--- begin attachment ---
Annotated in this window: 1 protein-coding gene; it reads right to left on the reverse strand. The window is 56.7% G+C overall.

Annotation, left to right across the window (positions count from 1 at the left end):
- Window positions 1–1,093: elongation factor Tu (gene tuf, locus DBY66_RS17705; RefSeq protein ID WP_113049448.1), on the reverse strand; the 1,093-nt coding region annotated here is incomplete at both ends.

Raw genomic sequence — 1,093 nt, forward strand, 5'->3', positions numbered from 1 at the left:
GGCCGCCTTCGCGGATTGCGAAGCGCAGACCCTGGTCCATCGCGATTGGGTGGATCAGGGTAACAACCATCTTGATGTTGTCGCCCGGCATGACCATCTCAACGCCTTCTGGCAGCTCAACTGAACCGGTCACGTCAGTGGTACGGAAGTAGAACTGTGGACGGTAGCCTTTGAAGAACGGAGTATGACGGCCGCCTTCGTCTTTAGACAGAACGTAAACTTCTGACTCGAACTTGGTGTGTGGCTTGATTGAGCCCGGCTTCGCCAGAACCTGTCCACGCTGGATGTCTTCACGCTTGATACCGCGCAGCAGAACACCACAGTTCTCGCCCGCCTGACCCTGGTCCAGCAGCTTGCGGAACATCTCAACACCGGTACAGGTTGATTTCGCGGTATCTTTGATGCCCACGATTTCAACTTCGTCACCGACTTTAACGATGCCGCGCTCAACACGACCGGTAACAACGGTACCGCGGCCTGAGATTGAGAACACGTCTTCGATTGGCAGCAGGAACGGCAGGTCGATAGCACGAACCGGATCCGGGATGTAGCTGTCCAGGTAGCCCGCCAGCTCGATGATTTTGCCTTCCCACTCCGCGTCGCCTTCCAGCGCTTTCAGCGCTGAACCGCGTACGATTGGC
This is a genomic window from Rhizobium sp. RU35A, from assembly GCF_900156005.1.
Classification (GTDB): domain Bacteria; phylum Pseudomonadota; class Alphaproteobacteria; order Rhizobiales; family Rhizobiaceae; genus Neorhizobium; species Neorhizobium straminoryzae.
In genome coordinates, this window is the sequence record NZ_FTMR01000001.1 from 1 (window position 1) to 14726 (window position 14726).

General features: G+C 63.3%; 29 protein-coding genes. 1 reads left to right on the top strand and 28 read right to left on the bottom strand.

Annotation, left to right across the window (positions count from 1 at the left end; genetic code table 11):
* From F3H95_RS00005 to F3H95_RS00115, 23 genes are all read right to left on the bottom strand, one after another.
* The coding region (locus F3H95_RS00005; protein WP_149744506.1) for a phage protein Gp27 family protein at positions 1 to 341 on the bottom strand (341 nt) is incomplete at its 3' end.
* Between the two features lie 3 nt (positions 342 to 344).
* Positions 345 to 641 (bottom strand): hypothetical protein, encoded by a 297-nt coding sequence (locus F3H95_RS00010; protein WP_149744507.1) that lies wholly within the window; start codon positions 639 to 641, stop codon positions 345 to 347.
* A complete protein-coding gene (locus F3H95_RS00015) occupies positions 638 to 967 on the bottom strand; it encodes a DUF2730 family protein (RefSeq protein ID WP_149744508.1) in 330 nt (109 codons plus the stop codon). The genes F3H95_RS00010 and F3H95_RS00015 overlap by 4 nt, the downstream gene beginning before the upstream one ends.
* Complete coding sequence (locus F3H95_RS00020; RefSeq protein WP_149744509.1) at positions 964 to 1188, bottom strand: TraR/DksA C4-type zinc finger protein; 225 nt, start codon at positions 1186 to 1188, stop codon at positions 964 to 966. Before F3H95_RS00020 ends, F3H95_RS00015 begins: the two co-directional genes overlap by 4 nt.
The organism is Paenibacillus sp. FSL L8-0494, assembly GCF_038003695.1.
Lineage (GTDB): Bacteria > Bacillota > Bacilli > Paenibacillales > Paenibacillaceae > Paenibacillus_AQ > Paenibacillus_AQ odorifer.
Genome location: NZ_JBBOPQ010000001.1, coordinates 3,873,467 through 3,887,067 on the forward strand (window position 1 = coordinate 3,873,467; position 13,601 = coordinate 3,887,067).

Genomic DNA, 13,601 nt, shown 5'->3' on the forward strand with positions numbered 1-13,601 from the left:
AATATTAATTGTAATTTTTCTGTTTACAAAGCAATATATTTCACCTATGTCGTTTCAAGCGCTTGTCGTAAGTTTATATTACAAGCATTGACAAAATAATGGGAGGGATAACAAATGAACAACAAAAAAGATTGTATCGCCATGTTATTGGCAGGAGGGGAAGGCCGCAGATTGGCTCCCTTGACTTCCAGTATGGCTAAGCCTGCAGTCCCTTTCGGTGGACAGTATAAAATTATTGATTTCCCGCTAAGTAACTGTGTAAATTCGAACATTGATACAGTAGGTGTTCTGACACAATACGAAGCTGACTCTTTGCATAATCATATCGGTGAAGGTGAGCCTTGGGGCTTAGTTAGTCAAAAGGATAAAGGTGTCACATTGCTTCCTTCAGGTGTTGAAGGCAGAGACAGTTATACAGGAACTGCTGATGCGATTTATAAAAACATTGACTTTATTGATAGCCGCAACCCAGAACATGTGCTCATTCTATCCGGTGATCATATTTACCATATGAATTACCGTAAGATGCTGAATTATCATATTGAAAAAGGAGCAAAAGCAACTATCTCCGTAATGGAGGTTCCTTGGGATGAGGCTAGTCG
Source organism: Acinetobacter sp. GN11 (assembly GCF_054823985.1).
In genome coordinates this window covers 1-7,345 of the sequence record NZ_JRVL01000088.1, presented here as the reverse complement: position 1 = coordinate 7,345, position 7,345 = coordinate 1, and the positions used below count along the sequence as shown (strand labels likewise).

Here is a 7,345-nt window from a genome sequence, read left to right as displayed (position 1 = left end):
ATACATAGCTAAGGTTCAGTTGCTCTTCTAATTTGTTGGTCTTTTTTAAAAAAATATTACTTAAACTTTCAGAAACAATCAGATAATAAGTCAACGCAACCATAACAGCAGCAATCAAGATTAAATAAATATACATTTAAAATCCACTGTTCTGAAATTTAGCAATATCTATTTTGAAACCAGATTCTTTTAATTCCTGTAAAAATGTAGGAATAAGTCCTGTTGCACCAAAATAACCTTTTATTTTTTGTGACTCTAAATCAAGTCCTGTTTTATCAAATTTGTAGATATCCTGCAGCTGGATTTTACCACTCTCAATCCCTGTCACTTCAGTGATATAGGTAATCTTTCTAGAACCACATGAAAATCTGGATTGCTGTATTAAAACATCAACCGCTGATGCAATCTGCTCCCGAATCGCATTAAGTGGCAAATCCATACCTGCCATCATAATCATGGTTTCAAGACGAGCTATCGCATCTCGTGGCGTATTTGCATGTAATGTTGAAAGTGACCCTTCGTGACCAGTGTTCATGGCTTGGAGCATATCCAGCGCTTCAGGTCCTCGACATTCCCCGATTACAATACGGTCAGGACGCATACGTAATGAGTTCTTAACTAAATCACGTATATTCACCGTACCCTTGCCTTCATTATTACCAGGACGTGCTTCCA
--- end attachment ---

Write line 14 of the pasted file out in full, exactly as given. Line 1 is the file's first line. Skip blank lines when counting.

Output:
* Positions 345 to 641 (bottom strand): hypothetical protein, encoded by a 297-nt coding sequence (locus F3H95_RS00010; protein WP_149744507.1) that lies wholly within the window; start codon positions 639 to 641, stop codon positions 345 to 347.